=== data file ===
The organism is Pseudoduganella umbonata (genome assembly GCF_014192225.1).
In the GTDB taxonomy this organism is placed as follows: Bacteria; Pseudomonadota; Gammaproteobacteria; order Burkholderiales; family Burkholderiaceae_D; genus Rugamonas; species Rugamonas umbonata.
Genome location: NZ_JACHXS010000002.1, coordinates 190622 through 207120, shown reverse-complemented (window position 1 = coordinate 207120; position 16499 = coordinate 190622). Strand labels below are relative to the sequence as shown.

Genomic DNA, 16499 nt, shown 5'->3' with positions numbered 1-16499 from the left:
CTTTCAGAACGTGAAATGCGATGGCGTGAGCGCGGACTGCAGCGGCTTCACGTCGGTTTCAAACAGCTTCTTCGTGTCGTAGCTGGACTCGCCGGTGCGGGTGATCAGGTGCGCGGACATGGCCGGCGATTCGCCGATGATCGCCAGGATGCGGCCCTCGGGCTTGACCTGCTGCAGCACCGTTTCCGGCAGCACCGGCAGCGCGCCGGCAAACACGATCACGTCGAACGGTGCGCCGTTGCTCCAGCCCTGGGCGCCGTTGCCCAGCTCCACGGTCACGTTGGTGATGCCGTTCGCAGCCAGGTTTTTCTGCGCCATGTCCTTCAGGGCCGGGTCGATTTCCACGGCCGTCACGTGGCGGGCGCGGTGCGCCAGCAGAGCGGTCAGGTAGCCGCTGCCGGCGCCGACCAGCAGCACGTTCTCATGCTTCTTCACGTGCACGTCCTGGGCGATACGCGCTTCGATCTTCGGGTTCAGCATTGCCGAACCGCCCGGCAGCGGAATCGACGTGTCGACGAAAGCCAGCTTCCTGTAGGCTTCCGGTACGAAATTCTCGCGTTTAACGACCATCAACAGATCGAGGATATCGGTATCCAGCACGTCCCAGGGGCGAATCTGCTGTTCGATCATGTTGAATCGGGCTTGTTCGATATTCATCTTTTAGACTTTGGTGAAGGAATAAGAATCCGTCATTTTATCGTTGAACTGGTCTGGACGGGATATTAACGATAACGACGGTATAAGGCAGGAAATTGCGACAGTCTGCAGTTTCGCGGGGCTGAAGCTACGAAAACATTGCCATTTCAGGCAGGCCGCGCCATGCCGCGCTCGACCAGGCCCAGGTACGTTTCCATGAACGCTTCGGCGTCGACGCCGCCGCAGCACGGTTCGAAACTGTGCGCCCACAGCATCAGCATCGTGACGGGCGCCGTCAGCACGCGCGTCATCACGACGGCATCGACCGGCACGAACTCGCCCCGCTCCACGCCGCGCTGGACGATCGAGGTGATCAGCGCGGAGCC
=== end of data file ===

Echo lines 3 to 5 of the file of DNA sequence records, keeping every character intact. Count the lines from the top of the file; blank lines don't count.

Genome location: NZ_JACHXS010000002.1, coordinates 190622 through 207120, shown reverse-complemented (window position 1 = coordinate 207120; position 16499 = coordinate 190622). Strand labels below are relative to the sequence as shown.

Genomic DNA, 16499 nt, shown 5'->3' with positions numbered 1-16499 from the left:
CTTTCAGAACGTGAAATGCGATGGCGTGAGCGCGGACTGCAGCGGCTTCACGTCGGTTTCAAACAGCTTCTTCGTGTCGTAGCTGGACTCGCCGGTGCGGGTGATCAGGTGCGCGGACATGGCCGGCGATTCGCCGATGATCGCCAGGATGCGGCCCTCGGGCTTGACCTGCTGCAGCACCGTTTCCGGCAGCACCGGCAGCGCGCCGGCAAACACGATCACGTCGAACGGTGCGCCGTTGCTCCAGCCCTGGGCGCCGTTGCCCAGCTCCACGGTCACGTTGGTGATGCCGTTCGCAGCCAGGTTTTTCTGCGCCATGTCCTTCAGGGCCGGGTCGATTTCCACGGCCGTCACGTGGCGGGCGCGGTGCGCCAGCAGAGCGGTCAGGTAGCCGCTGCCGGCGCCGACCAGCAGCACGTTCTCATGCTTCTTCACGTGCACGTCCTGGGCGATACGCGCTTCGATCTTCGGGTTCAGCATTGCCGAACCGCCCGGCAGCGGAATCGACGTGTCGACGAAAGCCAGCTTCCTGTAGGCTTCCGGTACGAAATTCTCGCGTTTAACGACCATCAACAGATCGAGGATATCGGTATCCAGCACGTCCCAGGGGCGAATCTGCTGTTCGATCATGTTGAATCGGGCTTGTTCGATATTCATCTTTTAGACTTTGGTGAAGGAATAAGAATCCGTCATTTTATCGTTGAACTGGTCTGGACGGGATATTAACGATAACGACGGTATAAGGCAGGAAATTGCGACAGTCTGCAGTTTCGCGGGGCTGAAGCTACGAAAACATTGCCATTTCAGGCAGGCCGCGCCATGCCGCGCTCGACCAGGCCCAGGTACGTTTCCATGAACGCTTCGGCGTCGACGCCGCCGCAGCACGGTTCGAAACTGTGCGCCCACAGCATCAGCATCGTGACGGGCGCCGTCAGCACGCGCGTCATCACGACGGCATCGACCGGCACGAACTCGCCCCGCTCCACGCCGCGCTGGACGATCGAGGTGATCAGCGCGGAGCC